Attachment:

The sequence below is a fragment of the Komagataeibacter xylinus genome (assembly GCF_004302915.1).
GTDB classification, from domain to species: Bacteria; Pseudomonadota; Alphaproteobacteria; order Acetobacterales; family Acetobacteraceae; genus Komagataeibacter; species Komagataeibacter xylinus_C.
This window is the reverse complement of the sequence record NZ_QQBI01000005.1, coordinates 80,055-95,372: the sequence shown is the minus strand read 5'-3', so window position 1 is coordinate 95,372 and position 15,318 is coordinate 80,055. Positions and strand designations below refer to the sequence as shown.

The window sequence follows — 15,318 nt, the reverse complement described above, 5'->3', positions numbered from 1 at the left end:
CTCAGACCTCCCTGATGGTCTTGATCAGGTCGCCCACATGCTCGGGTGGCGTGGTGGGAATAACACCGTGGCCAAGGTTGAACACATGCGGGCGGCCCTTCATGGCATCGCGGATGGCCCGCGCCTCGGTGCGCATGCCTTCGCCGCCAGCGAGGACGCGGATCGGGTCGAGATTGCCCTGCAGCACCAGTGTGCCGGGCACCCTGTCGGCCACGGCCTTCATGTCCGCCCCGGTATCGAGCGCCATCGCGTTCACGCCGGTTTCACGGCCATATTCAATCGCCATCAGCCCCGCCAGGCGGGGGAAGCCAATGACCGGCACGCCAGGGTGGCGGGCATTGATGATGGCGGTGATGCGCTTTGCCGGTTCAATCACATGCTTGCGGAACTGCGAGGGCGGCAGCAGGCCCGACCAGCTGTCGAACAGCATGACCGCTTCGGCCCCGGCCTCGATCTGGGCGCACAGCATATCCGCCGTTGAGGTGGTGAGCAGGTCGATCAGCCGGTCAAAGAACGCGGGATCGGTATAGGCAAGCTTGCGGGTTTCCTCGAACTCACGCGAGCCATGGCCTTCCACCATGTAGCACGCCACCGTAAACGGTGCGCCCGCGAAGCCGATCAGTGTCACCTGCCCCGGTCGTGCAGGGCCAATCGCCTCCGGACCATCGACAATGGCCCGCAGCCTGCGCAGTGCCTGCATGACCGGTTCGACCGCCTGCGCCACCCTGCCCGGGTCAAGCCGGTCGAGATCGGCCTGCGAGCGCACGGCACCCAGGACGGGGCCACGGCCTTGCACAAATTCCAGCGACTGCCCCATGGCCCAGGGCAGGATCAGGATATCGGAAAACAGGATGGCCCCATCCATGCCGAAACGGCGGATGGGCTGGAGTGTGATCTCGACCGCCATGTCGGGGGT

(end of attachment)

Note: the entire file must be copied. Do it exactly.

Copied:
The sequence below is a fragment of the Komagataeibacter xylinus genome (assembly GCF_004302915.1).
GTDB classification, from domain to species: Bacteria; Pseudomonadota; Alphaproteobacteria; order Acetobacterales; family Acetobacteraceae; genus Komagataeibacter; species Komagataeibacter xylinus_C.
This window is the reverse complement of the sequence record NZ_QQBI01000005.1, coordinates 80,055-95,372: the sequence shown is the minus strand read 5'-3', so window position 1 is coordinate 95,372 and position 15,318 is coordinate 80,055. Positions and strand designations below refer to the sequence as shown.

The window sequence follows — 15,318 nt, the reverse complement described above, 5'->3', positions numbered from 1 at the left end:
CTCAGACCTCCCTGATGGTCTTGATCAGGTCGCCCACATGCTCGGGTGGCGTGGTGGGAATAACACCGTGGCCAAGGTTGAACACATGCGGGCGGCCCTTCATGGCATCGCGGATGGCCCGCGCCTCGGTGCGCATGCCTTCGCCGCCAGCGAGGACGCGGATCGGGTCGAGATTGCCCTGCAGCACCAGTGTGCCGGGCACCCTGTCGGCCACGGCCTTCATGTCCGCCCCGGTATCGAGCGCCATCGCGTTCACGCCGGTTTCACGGCCATATTCAATCGCCATCAGCCCCGCCAGGCGGGGGAAGCCAATGACCGGCACGCCAGGGTGGCGGGCATTGATGATGGCGGTGATGCGCTTTGCCGGTTCAATCACATGCTTGCGGAACTGCGAGGGCGGCAGCAGGCCCGACCAGCTGTCGAACAGCATGACCGCTTCGGCCCCGGCCTCGATCTGGGCGCACAGCATATCCGCCGTTGAGGTGGTGAGCAGGTCGATCAGCCGGTCAAAGAACGCGGGATCGGTATAGGCAAGCTTGCGGGTTTCCTCGAACTCACGCGAGCCATGGCCTTCCACCATGTAGCACGCCACCGTAAACGGTGCGCCCGCGAAGCCGATCAGTGTCACCTGCCCCGGTCGTGCAGGGCCAATCGCCTCCGGACCATCGACAATGGCCCGCAGCCTGCGCAGTGCCTGCATGACCGGTTCGACCGCCTGCGCCACCCTGCCCGGGTCAAGCCGGTCGAGATCGGCCTGCGAGCGCACGGCACCCAGGACGGGGCCACGGCCTTGCACAAATTCCAGCGACTGCCCCATGGCCCAGGGCAGGATCAGGATATCGGAAAACAGGATGGCCCCATCCATGCCGAAACGGCGGATGGGCTGGAGTGTGATCTCGACCGCCATGTCGGGGGT